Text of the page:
Talking the Tropics With Mike: No Atlantic fireworks on the 4th of July

Bonnie over E. Pacific

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REMEMBER WHEN A TROPICAL STORM OR HURRICANE IS APPROACHING: Taping windows is *NOT* helpful & will not keep glass from breaking.

Realize the forecast cone (”cone of uncertainty”) is the average forecast error over a given time - out to 5 days - & *does not* indicate the width of the storm &/or damage that might occur.

*** No impacts from tropical systems for Jacksonville/NE Fl./SE Ga. through the holiday weekend into next week...

* A weak upper level low developed persistent convection Thu. night/Fri. to the east of Jacksonville with a surface low evolving not too far from Savannah by midday Fri. which is now moving slowly northeast with the low passing just about right over Charleston early Saturday to near Myrtle Beach & was upgraded to tropical storm “Colin” early Sat. when coastal & especially offshore winds were measured & estimated to be near 40 mph. Colin gradually spun down through the day Sat. into early Sun. & was “officially” declared an open trough (from which Colin originally developed) early Sunday. The trough will continue to gradually weaken over the far W. Atlantic.

* The active tropical wave - ‘94-L’ (Potential Tropical Cyclone #2) which came off the coast of Africa a week ago Wed. finally formed into tropical storm “Bonnie” Fri. morning & made landfall near the Nicaragua/Costa Rica border Fri. night as a formidable tropical storm with the tropical cyclone becoming well developed & strengthening while moving ashore. Bonnie made it to the East Pacific early Sat. while veering more northwest with time off the coasts of San Salvador, Guatemala & Mexico before bending more west again by midweek over the E. Pacific maintaining hurricane strength along the way.

There will be no impacts on NE Fl./SE Ga. ... or any of Florida... as well as not any of the Gulf Coast. It is worth noting early season African waves like from which Bonnie was born are often a harbinger of an overall active Atlantic hurricane season.

From the NHC:

“It is worth mentioning that Bonnie’s low-level circulation is expected to survive its passage across Central America, similar to that of Hurricane Otto back in 2016. Thus, the system is expected to retain its name even after it moves into the far eastern Pacific.”

There are no other areas of concern right now across the Atlantic.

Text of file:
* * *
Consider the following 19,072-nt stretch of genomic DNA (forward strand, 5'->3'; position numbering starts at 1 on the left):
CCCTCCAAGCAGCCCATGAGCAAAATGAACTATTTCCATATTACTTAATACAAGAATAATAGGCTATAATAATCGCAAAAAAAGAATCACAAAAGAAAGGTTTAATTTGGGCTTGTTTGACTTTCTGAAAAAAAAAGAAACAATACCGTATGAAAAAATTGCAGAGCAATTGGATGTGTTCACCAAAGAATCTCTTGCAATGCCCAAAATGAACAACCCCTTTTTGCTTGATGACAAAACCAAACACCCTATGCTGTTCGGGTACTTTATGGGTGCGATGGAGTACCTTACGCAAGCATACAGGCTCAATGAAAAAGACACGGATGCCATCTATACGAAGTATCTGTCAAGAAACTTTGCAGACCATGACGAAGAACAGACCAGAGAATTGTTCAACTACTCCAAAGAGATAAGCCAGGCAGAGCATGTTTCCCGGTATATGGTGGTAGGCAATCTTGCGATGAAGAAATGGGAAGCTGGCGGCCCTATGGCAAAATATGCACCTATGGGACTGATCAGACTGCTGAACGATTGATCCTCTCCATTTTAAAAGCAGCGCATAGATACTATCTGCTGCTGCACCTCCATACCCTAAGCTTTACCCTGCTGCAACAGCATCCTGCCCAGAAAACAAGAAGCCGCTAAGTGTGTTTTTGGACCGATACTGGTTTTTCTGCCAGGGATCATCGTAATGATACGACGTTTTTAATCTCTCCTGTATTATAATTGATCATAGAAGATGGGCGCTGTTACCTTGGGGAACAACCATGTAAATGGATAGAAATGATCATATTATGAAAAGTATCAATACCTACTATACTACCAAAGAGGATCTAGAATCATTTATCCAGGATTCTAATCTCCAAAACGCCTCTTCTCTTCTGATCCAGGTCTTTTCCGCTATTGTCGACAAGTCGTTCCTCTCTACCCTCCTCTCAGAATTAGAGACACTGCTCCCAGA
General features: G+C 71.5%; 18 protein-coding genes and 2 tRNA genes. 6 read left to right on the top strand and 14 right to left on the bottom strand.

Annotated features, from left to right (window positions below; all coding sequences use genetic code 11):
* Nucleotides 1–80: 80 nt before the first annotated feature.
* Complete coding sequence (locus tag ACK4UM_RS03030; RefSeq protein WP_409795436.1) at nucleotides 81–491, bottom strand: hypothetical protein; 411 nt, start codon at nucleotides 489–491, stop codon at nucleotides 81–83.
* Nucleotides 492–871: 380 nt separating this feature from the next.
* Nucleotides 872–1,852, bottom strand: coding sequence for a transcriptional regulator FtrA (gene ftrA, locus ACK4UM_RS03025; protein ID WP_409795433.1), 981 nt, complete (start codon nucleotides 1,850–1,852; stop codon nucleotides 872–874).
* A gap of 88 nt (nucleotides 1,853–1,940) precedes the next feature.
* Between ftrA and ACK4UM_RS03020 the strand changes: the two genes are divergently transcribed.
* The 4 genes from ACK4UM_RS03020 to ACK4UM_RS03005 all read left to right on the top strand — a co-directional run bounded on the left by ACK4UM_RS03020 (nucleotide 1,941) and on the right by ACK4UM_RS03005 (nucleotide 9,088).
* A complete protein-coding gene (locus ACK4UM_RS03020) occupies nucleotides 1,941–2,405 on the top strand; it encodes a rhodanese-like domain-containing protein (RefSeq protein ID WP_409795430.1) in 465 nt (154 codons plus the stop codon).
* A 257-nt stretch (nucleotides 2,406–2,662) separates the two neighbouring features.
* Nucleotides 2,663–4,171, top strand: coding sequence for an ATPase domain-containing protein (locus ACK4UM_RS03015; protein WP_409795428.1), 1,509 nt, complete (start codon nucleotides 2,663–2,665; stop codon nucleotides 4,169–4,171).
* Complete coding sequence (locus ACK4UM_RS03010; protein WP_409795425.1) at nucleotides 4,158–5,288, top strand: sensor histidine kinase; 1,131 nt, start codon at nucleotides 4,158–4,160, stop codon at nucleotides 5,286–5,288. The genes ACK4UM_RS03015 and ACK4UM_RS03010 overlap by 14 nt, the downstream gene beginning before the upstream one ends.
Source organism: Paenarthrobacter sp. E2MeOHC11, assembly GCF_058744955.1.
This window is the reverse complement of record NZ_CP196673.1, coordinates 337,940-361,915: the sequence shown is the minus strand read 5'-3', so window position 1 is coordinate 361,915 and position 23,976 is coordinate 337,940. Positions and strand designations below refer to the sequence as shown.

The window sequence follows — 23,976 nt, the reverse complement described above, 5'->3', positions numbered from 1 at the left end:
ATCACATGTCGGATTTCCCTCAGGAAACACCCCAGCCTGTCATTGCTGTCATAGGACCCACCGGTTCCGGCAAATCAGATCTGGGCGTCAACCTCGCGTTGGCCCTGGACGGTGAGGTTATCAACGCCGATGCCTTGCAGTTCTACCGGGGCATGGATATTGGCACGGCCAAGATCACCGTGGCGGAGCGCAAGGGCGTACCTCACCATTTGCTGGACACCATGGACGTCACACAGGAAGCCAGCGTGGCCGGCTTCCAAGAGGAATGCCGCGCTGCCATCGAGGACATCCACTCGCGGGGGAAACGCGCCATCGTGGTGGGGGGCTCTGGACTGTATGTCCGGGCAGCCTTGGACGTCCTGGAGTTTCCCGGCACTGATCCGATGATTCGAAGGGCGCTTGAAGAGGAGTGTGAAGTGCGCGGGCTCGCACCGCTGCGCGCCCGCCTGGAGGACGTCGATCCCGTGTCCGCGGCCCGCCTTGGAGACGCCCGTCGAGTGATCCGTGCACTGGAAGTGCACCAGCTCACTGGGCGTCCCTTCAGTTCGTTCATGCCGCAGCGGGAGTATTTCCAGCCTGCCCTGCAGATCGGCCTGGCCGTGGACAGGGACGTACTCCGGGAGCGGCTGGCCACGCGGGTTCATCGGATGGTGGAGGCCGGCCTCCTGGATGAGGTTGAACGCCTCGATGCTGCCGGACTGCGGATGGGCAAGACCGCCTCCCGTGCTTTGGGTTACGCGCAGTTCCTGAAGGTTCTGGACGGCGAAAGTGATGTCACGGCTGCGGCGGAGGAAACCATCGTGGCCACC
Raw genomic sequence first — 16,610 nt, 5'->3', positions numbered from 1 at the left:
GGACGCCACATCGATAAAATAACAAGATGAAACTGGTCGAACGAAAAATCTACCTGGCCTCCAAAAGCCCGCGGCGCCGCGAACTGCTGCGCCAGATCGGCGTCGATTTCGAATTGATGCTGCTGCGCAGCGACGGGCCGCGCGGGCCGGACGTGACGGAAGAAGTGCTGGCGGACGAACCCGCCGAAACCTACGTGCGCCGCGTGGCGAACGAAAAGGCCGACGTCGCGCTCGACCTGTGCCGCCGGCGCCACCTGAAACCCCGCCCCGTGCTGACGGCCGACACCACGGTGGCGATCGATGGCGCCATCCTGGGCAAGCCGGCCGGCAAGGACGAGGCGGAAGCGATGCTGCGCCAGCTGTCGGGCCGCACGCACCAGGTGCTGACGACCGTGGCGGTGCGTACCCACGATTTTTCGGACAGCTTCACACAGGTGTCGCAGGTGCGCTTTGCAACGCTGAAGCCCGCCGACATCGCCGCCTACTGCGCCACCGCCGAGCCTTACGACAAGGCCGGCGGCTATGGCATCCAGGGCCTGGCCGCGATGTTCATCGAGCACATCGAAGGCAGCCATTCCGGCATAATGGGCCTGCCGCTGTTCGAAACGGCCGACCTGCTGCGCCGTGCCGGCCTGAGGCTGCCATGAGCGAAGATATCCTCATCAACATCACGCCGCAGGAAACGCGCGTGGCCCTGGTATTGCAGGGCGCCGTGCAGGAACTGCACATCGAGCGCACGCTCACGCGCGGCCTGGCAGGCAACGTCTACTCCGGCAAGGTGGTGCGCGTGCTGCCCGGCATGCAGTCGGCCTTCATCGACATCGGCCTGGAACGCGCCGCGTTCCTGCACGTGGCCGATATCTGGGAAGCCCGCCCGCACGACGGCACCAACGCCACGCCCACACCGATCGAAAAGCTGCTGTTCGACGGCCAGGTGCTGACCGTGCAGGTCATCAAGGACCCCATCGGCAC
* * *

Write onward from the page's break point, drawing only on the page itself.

Wind shear:

The location of development of tropical systems in July since 1851 generally favors the NW Caribbean, Gulf of Mexico & far Western Atlantic:


Saharan dust is spread west each year from Africa by the prevailing winds (from east to west over the Atlantic). Dry air - yellow/orange/red/pink. Widespread dust is indicative of dry air that can impede the development of tropical cyclones. However, sometimes “wanna’ be” waves will just wait until they get to the other side of - or away from - the plume then try to develop if other conditions are favorable. In my personal opinion, way too much is made about the presence of Saharan dust & how it relates to tropical cyclones. In any case, we’ve already has a couple of dust plumes spread west to the Caribbean & Gulf with the peak of Saharan dust typically in June & July.

2022 names..... “Danielle” is the next name on the Atlantic list (names are picked at random by the World Meteorological Organization... repeat every 6 years). Historic storms are retired [Florence & Michael in ’18... Dorian in ’19 & Laura, Eta & Iota in ‘20 & Ida in ‘21]). In fact, this year’s list of names is rather infamous with “Charley”, “Frances”, “Jeanne” & “Ivan” retired from the ‘04 list (all hit Fl.) & “Matthew” was retired in 2016. The WMO decided - beginning last year - that the Greek alphabet will be no longer used & instead there will be a supplemental list of names if the first list is exhausted (has only happened three times - 2005, 2020 & 2021). The naming of tropical cyclones began on a consistent basis in 1953. More on the history of naming tropical cyclones * here *.

East Atlantic:

Mid & upper level wind shear (enemy of tropical cyclones) analysis (CIMMS). The red lines indicate strong shear:

Water vapor imagery (dark blue indicates dry air):

Deep oceanic heat content over the Gulf, Caribbean & deep tropical Atlantic:

Sea surface temp. anomalies:

SE U.S. surface map:

Surface analysis centered on the tropical Atlantic:

Surface analysis of the Gulf:

Caribbean:

GFS wave forecast at 48 & 72 hours (2 & 3 days):

Atlantic Basin wave period forecast for 24, 48 & 72 hours respectively:

The East Pacific:

West Pacific IR satellite:

Global tropical activity:


“Chaba” has dissipated over China:

“Aere” is weakening near Japan:

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